The wind is picking up
in the Wairarapa.
I can feel it
on my White skin.
I watch it blow
hard against the tea trees
freighting fallen leaves
across the dusty floodplains.
The drought is drying
I can feel the sun burning
my White skin.
My eyes water as I gaze at
the brown hills,
the trickling streams,
the stagnant green-sludge pools.
The heavy rain
is flooding the Wairarapa.
it drowns the saplings
muddies the water
cracks the earth
erodes the mountain sides,
and drenches my White skin.
Some of the women I talked to say “it’s hard yacker”.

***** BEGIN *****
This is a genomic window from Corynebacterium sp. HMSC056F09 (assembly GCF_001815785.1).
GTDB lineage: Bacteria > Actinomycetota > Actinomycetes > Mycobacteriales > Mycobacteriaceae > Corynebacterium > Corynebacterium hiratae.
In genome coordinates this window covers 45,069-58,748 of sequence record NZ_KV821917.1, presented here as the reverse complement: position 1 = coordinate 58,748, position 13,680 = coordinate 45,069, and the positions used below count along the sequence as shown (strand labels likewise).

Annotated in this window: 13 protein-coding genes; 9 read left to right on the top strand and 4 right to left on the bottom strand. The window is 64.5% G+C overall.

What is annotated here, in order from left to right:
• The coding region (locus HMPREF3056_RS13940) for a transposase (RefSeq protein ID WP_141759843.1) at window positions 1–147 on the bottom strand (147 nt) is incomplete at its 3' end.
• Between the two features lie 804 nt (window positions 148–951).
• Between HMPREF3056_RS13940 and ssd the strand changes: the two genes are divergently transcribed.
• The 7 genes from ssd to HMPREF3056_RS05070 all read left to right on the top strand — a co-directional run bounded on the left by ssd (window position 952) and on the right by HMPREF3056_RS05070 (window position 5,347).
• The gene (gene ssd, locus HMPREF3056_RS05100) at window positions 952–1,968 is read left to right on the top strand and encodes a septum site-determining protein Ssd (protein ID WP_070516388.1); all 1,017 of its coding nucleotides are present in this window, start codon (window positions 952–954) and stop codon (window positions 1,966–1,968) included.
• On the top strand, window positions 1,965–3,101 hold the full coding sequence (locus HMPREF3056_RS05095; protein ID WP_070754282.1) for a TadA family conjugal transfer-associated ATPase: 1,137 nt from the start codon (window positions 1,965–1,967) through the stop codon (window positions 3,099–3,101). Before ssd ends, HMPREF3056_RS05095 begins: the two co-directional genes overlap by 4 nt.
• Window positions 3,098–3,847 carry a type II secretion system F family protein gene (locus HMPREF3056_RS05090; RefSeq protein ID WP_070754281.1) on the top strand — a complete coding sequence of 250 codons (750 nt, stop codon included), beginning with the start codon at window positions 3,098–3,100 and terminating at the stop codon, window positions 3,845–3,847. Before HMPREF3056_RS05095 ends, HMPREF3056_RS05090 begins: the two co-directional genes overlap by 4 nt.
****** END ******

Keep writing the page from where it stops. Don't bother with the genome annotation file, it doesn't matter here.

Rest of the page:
Others say “it upsets me” or
“it teaches you resilience”;
“that’s Mother Nature.”
Of course, our White-skinned stories and affects, forget;
When the winds could not break the trees,
When the sun could not bake the ground
When the waterways were full and deep -
Then the First Peoples feasted on big eels and fat Kererū,
walking according to the seasons,
before the forest was demolished.
I wonder when the White men arrived with
axe and fire
did the towering tawa
warn them of the changing climate
as they were slashed and burned to death?
Rebecca is a PhD candidate at Victoria University of Wellington. Her interests lie in Aotearoa land issues & settler colonial relationships. She also uses Haraway's naturecultures and creative writing to explore the more-than-human world.